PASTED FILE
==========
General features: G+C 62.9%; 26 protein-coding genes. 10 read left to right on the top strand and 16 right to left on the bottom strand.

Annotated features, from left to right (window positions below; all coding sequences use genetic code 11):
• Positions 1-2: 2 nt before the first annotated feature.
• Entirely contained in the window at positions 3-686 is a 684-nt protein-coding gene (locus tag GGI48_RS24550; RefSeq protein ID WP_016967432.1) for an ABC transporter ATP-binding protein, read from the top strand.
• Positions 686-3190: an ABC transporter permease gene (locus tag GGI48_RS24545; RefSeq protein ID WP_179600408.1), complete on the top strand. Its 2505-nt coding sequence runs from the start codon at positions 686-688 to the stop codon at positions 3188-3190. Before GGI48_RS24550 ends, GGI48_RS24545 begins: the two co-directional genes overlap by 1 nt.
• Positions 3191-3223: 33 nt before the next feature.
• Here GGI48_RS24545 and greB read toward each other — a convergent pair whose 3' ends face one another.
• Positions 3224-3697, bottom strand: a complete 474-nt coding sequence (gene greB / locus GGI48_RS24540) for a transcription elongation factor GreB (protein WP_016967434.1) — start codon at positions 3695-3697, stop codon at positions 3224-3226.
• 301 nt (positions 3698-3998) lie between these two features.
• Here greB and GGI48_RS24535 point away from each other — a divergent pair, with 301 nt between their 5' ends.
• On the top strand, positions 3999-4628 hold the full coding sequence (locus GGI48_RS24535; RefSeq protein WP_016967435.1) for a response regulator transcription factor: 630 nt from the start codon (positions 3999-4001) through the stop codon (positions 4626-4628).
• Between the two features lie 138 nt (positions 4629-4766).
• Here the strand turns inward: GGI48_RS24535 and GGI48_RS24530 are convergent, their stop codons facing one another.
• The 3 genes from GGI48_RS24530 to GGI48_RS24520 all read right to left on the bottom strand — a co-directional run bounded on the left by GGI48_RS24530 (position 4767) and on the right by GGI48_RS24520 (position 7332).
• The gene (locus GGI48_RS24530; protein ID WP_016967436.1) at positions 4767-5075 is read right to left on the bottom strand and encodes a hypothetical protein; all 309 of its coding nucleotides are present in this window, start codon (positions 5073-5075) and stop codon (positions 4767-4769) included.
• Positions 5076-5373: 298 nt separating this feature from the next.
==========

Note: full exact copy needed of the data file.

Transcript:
General features: G+C 62.9%; 26 protein-coding genes. 10 read left to right on the top strand and 16 right to left on the bottom strand.

Annotated features, from left to right (window positions below; all coding sequences use genetic code 11):
• Positions 1-2: 2 nt before the first annotated feature.
• Entirely contained in the window at positions 3-686 is a 684-nt protein-coding gene (locus tag GGI48_RS24550; RefSeq protein ID WP_016967432.1) for an ABC transporter ATP-binding protein, read from the top strand.
• Positions 686-3190: an ABC transporter permease gene (locus tag GGI48_RS24545; RefSeq protein ID WP_179600408.1), complete on the top strand. Its 2505-nt coding sequence runs from the start codon at positions 686-688 to the stop codon at positions 3188-3190. Before GGI48_RS24550 ends, GGI48_RS24545 begins: the two co-directional genes overlap by 1 nt.
• Positions 3191-3223: 33 nt before the next feature.
• Here GGI48_RS24545 and greB read toward each other — a convergent pair whose 3' ends face one another.
• Positions 3224-3697, bottom strand: a complete 474-nt coding sequence (gene greB / locus GGI48_RS24540) for a transcription elongation factor GreB (protein WP_016967434.1) — start codon at positions 3695-3697, stop codon at positions 3224-3226.
• 301 nt (positions 3698-3998) lie between these two features.
• Here greB and GGI48_RS24535 point away from each other — a divergent pair, with 301 nt between their 5' ends.
• On the top strand, positions 3999-4628 hold the full coding sequence (locus GGI48_RS24535; RefSeq protein WP_016967435.1) for a response regulator transcription factor: 630 nt from the start codon (positions 3999-4001) through the stop codon (positions 4626-4628).
• Between the two features lie 138 nt (positions 4629-4766).
• Here the strand turns inward: GGI48_RS24535 and GGI48_RS24530 are convergent, their stop codons facing one another.
• The 3 genes from GGI48_RS24530 to GGI48_RS24520 all read right to left on the bottom strand — a co-directional run bounded on the left by GGI48_RS24530 (position 4767) and on the right by GGI48_RS24520 (position 7332).
• The gene (locus GGI48_RS24530; protein ID WP_016967436.1) at positions 4767-5075 is read right to left on the bottom strand and encodes a hypothetical protein; all 309 of its coding nucleotides are present in this window, start codon (positions 5073-5075) and stop codon (positions 4767-4769) included.
• Positions 5076-5373: 298 nt separating this feature from the next.